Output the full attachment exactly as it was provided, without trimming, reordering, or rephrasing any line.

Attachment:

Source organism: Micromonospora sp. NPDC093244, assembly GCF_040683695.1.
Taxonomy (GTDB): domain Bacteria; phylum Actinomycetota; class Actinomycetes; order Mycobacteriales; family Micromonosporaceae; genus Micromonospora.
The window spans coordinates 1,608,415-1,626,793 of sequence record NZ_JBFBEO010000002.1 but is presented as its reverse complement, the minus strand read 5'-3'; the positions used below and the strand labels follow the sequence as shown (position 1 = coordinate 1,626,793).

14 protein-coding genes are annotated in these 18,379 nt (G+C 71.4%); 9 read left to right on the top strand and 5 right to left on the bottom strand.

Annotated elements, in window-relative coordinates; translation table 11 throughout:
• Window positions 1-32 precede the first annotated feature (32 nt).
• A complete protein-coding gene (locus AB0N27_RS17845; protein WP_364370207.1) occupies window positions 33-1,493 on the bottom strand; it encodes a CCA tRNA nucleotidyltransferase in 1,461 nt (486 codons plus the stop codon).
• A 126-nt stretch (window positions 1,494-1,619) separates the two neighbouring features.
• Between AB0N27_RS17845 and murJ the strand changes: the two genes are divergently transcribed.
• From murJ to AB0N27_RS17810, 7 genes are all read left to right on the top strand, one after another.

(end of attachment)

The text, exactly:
Source organism: Micromonospora sp. NPDC093244, assembly GCF_040683695.1.
Taxonomy (GTDB): domain Bacteria; phylum Actinomycetota; class Actinomycetes; order Mycobacteriales; family Micromonosporaceae; genus Micromonospora.
The window spans coordinates 1,608,415-1,626,793 of sequence record NZ_JBFBEO010000002.1 but is presented as its reverse complement, the minus strand read 5'-3'; the positions used below and the strand labels follow the sequence as shown (position 1 = coordinate 1,626,793).

14 protein-coding genes are annotated in these 18,379 nt (G+C 71.4%); 9 read left to right on the top strand and 5 right to left on the bottom strand.

Annotated elements, in window-relative coordinates; translation table 11 throughout:
• Window positions 1-32 precede the first annotated feature (32 nt).
• A complete protein-coding gene (locus AB0N27_RS17845; protein WP_364370207.1) occupies window positions 33-1,493 on the bottom strand; it encodes a CCA tRNA nucleotidyltransferase in 1,461 nt (486 codons plus the stop codon).
• A 126-nt stretch (window positions 1,494-1,619) separates the two neighbouring features.
• Between AB0N27_RS17845 and murJ the strand changes: the two genes are divergently transcribed.
• From murJ to AB0N27_RS17810, 7 genes are all read left to right on the top strand, one after another.